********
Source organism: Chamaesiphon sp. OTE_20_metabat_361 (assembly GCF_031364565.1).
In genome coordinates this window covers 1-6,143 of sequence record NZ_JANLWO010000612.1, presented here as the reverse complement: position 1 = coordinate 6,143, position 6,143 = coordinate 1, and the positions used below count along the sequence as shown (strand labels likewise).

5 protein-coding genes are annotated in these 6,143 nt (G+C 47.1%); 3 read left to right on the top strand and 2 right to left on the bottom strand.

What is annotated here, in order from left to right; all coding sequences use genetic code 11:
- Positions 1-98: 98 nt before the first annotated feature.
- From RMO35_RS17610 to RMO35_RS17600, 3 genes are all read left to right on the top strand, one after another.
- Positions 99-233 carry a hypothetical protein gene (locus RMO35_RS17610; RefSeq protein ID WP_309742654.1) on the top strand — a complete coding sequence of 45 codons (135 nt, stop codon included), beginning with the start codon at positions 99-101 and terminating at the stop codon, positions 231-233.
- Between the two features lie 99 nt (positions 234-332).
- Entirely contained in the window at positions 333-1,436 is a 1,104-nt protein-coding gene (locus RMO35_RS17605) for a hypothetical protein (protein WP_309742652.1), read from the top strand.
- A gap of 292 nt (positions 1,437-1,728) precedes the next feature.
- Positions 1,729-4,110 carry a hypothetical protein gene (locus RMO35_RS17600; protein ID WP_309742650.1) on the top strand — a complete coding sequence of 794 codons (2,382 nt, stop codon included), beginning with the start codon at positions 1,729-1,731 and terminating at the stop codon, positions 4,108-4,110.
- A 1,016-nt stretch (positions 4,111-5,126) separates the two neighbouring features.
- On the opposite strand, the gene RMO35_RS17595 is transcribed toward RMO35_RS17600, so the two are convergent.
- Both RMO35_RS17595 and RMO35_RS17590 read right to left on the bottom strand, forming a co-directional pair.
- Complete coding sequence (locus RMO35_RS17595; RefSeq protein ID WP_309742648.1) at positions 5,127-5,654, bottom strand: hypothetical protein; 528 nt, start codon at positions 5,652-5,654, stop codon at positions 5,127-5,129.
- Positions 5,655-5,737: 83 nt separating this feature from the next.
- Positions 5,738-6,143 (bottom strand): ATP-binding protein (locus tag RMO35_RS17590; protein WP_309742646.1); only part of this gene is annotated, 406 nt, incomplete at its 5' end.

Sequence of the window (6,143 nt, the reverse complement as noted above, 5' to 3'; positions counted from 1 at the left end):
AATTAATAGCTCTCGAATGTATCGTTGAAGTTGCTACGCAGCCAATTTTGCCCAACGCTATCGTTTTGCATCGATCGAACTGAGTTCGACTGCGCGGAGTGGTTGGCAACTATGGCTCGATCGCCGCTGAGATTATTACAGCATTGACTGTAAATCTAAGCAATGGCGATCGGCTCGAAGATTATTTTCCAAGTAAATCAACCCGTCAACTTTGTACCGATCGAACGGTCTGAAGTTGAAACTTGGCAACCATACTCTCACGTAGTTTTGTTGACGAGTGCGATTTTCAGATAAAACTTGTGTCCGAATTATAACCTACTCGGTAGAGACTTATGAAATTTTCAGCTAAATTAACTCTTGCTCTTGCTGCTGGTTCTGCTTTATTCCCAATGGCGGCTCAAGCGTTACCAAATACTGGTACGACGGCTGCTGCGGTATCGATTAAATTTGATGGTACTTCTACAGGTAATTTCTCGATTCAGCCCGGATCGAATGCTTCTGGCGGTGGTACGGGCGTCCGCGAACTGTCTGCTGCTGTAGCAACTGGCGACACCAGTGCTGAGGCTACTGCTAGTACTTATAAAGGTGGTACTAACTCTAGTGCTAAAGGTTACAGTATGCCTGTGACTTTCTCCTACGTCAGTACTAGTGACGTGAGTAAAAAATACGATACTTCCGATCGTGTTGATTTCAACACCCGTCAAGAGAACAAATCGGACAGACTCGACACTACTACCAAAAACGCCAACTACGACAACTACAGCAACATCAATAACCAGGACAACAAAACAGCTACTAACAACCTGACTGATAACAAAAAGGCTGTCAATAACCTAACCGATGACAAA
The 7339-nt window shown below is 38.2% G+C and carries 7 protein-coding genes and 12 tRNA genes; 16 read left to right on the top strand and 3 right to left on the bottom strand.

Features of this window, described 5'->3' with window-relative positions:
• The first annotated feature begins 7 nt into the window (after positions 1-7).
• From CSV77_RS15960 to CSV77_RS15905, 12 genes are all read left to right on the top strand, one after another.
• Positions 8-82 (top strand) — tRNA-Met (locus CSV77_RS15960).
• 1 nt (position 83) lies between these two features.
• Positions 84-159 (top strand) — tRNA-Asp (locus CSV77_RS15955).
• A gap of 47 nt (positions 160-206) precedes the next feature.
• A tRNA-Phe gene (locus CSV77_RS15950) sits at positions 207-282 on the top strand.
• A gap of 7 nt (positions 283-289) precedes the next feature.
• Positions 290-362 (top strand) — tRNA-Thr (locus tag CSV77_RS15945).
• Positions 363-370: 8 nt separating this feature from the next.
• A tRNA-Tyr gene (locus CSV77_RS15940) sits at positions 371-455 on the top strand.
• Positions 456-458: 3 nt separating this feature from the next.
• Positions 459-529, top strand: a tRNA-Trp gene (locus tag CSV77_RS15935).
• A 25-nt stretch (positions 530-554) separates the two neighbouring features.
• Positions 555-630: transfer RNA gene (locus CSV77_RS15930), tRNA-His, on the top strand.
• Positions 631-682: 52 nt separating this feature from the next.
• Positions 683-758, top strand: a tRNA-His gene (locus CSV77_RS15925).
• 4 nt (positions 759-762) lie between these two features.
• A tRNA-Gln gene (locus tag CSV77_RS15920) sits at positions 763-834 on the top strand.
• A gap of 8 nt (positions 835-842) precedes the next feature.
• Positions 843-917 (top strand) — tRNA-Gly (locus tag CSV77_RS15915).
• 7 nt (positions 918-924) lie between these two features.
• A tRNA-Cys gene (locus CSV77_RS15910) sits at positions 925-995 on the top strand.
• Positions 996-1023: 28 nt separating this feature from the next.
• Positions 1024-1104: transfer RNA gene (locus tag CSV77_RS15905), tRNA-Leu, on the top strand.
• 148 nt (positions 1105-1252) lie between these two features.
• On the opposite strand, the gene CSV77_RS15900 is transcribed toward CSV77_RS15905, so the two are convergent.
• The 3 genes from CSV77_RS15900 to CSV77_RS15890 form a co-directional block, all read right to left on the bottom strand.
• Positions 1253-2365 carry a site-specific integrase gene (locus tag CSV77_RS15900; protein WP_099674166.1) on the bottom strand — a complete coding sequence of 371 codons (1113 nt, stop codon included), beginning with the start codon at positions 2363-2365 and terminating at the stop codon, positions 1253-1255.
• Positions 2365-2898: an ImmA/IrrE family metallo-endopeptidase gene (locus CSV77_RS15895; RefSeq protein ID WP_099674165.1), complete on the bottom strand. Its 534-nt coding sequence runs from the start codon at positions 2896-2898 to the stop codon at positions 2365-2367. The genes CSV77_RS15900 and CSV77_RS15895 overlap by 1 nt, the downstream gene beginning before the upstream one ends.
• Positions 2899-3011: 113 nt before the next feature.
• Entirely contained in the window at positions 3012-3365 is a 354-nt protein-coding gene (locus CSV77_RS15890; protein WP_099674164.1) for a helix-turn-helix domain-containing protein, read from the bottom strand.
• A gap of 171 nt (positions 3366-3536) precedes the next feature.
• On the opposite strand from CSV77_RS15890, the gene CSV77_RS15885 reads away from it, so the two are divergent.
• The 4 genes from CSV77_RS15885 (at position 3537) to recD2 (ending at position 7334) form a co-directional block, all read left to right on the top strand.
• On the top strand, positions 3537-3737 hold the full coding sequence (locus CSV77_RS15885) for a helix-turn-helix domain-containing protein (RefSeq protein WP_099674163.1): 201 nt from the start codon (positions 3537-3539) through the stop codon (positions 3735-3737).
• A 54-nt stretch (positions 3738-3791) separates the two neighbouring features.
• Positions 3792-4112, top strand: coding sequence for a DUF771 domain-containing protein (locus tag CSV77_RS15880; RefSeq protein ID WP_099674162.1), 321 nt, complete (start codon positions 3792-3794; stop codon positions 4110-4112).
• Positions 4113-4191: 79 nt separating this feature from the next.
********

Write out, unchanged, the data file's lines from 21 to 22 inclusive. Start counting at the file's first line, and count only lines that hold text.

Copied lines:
Features of this window, described 5'->3' with window-relative positions:
• The first annotated feature begins 7 nt into the window (after positions 1-7).